In accordance with the invention, an LFSR is preset to a known count (e.g., zero) and clocked a known number of times. The resulting count is then compared with a reference number. If the resulting count matches the reference number, then all of the resources used to implement the test circuit, including the memory and routing resources used to implement the LFSR, are deemed fully functional at the selected clock speed. If, however, the LFSR count does not match the reference number, then the test fails. The test can be run at a number of different speeds to determine the maximum clock speed for the device under test.
In accordance with one embodiment of the invention, a test circuit employing at least one LFSR is duplicated many times to consume as many programmable-logic resources as possible. The various test circuits are then run at a given clock speed to determine whether the tested resources function at that speed.
This summary does not purport to define the invention. The invention is defined by the claims.
FIG. 1 depicts a test circuit 100 that can be used in accordance with the invention to perform at-speed functional tests of FPGA resources.
FIG. 2 depicts a test circuit 200 in accordance with another embodiment of the invention.
FIG. 3 depicts a test circuit 300 in accordance with yet another embodiment of the invention.
FIG. 4 schematically depicts counter 320A of FIG. 3.
FIG. 5 schematically depicts LFSR 330A of FIG. 3.
FIG. 6 schematically depicts an example of MSB comparator 350A of FIG. 3.
FIG. 7 depicts an example of clock generator 310 of FIG. 3.
FIG. 8 depicts clock generator 800 for use in the present invention.
FIG. 9 depicts an exemplary embodiment of signature analyzer 340 of FIG. 3.
FIG. 10 illustrates how test circuit 300 of FIG. 3 can be scaled to test many resources on a given FPGA.
FIG. 11 details MSB comparator 350B of FIG. 10.
FIG. 12 schematically depicts a test circuit 1200 that includes N minor test circuits 1205(1)-1205(N).
FIG. 13 schematically depicts a test circuit 1300 that employs M column instances 1210(1)-1210(M) to populate every row and column of an FPGA.
FIG. 14 is a schematic diagram of a “slice” 1400, one of two identical slices that make up an exemplary CLB in the Virtex™ family of devices available from Xilinx, Inc.
FIGS. 15A-15D depict four FPGA configurations for instantiating test circuit 1300 of FIG. 13 on an exemplary FPGA 1500.
FIG. 16 (prior art) depicts a pair of sequential storage elements 1605 and 1610 interconnected via an exemplary register transfer path 1615.
FIG. 1 depicts a test circuit 100 that can be used in accordance with the invention to perform at-speed functional tests of FPGA resources, including internal memory and routing resources. Test circuit 100 includes a counter 110 having output terminals 120 connected to the address terminals of a RAM array 130 configured as a linear-feedback shift register (LFSR). Test circuit 100 additionally includes a clock generator 135 configured to provide a clock signal on line CLK and a reference register 140 having an output terminal connected to an input terminal of a comparator 150. LFSR 130 connects to another input terminal of comparator 150 via routing resources 160.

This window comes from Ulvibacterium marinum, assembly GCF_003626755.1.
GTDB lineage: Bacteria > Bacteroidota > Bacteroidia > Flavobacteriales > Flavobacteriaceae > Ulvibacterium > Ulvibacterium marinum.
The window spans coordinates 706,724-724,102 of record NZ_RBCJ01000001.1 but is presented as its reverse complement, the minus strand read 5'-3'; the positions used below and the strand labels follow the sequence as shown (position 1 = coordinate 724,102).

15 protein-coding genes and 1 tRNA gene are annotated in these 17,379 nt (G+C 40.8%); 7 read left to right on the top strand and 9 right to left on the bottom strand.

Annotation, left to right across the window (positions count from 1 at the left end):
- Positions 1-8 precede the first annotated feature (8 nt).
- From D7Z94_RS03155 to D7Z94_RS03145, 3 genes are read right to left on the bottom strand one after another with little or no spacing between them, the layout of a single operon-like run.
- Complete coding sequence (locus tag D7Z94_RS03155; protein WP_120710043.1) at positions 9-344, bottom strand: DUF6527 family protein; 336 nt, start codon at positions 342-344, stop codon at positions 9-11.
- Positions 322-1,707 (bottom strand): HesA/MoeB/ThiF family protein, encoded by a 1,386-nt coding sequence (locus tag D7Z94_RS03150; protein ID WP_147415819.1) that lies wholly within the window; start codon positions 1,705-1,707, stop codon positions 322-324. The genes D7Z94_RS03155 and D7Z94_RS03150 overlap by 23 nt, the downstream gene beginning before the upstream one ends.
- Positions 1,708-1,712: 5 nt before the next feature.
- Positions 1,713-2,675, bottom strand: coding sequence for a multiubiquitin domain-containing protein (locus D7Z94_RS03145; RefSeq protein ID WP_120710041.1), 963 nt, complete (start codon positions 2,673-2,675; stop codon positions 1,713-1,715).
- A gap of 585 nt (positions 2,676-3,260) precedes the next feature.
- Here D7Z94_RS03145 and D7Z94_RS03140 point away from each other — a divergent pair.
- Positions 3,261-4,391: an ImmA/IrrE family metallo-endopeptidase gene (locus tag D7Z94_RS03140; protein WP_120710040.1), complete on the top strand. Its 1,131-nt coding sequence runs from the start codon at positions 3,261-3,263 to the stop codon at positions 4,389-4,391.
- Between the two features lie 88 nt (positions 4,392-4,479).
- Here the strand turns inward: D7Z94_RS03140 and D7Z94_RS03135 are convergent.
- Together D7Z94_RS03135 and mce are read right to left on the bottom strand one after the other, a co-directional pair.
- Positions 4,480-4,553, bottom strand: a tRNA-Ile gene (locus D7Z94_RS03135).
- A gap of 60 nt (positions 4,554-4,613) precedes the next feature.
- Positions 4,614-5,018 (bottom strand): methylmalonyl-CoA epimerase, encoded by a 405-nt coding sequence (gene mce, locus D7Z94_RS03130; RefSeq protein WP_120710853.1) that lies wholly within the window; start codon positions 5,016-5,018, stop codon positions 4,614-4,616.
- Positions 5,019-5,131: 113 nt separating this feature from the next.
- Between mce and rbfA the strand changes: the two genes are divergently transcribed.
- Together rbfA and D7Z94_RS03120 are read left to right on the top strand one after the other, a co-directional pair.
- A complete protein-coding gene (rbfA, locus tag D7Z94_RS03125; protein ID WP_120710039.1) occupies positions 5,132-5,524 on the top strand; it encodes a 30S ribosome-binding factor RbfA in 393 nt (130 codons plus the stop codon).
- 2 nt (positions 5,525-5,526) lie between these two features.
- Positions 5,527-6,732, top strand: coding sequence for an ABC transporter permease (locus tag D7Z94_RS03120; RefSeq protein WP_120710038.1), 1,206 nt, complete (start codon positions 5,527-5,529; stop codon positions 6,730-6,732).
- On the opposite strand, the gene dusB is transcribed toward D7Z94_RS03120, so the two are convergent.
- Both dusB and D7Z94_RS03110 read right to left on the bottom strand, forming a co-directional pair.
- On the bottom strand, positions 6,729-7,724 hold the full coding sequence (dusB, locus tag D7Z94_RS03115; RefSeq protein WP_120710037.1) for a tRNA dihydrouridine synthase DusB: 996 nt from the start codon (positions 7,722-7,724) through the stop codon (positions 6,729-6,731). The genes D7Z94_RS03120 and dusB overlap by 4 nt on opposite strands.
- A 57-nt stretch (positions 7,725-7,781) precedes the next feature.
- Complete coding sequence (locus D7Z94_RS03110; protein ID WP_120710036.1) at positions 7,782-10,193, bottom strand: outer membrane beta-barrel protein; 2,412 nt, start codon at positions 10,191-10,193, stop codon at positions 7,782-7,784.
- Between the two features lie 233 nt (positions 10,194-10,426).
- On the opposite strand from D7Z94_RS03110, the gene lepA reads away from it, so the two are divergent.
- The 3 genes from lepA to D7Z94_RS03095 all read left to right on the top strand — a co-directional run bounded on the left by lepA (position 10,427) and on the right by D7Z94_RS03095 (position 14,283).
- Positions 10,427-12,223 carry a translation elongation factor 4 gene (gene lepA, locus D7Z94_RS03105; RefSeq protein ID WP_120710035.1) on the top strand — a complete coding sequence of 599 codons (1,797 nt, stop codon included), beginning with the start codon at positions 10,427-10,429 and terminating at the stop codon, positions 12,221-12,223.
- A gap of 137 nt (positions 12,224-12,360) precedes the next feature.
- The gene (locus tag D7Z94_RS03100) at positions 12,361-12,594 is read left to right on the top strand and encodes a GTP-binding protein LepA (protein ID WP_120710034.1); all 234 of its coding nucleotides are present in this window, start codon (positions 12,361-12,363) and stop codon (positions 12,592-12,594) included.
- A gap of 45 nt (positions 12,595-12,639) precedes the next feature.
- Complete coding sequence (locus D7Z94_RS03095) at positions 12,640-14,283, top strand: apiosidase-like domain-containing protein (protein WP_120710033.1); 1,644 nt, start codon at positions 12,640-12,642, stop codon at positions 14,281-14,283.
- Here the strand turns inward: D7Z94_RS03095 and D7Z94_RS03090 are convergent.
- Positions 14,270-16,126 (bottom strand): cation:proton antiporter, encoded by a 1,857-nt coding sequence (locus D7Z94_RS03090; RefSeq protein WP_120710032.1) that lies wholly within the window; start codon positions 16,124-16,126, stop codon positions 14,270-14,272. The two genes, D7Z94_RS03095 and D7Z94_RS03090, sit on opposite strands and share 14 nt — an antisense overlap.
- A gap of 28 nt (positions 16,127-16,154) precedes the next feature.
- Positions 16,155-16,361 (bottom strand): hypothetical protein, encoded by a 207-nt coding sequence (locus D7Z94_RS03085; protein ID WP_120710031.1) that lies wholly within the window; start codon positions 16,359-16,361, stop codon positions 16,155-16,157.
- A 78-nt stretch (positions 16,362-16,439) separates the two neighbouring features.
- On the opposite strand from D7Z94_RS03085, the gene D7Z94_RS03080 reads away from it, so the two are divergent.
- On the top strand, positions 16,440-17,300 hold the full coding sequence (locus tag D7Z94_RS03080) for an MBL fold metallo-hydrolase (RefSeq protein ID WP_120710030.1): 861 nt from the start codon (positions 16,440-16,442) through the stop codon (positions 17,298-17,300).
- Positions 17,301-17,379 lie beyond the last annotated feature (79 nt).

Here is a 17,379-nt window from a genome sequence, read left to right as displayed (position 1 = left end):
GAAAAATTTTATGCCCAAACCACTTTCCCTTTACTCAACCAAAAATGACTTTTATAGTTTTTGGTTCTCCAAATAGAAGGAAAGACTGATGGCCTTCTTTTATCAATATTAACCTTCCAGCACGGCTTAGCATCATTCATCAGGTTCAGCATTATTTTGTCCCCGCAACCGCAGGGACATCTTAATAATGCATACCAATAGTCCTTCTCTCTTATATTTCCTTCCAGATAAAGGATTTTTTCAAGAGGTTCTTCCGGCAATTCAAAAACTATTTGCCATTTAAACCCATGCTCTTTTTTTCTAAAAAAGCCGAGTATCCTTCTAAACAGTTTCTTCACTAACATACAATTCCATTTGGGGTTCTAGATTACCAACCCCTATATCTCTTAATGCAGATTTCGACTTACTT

LFSRs are cyclic, in the sense that when clocked repeatedly they go through a fixed sequence of states. Consequently, an LFSR that starts with a known set of data will contain a predictable set of data after a given number of clock periods. An incorrect set of data therefore indicates an error, possibly in the memory circuitry used to implement the LFSR.
The fixed states of an LFSR are pseudo-random, with repetition rates that can be of virtually any length, depending on the implementation. The pseudo-random nature of LFSR 130 ensures that the memory locations within LFSR 130 are treated to a large number of permutations if LFSR 130 is allowed to shift for a significant number of clock periods. Referring to decision block 170, if, after some number of clock transitions, the count provided to comparator 150 matches the correct reference number in register 140, then all of the resources used to implement test circuit 100 are deemed fully functional at the selected clock speed. If, however, the LFSR count does not match the count in register 140, then the test fails. The test can be run at a number of different speeds to determine the maximum clock speed for a device under test.
FIG. 2 depicts a test circuit 200 in accordance with another embodiment of the invention. Test circuit 200 is in some ways similar to test circuit 100 of FIG. 1, like-numbered elements being the same. Test circuit 200 additionally includes a second LFSR 210 also connected to output terminals 120 of counter 110. LFSR 210 is configured to produce the same output pattern as LFSR 130, so that the final results and each intermediate value from LFSR 130 and LFSR 210 should match after each clock cycle. As indicated in flowchart 215, test circuit 200 indicates an error if the output of a synchronous comparator 220 indicates a mismatch after any clock cycle.
LFSR 130 is implemented using on-chip memory to test the functionality of that memory. The remaining components, including the various interconnections between LFSR 210, counter 110, clock generator 135, and comparators 150 and 220, can also be implemented using FPGA resources. Thus configured, a passing test sequence on either of test circuits 100 or 200 indicates correct function, at speed, for all of the FPGA resources used in the test.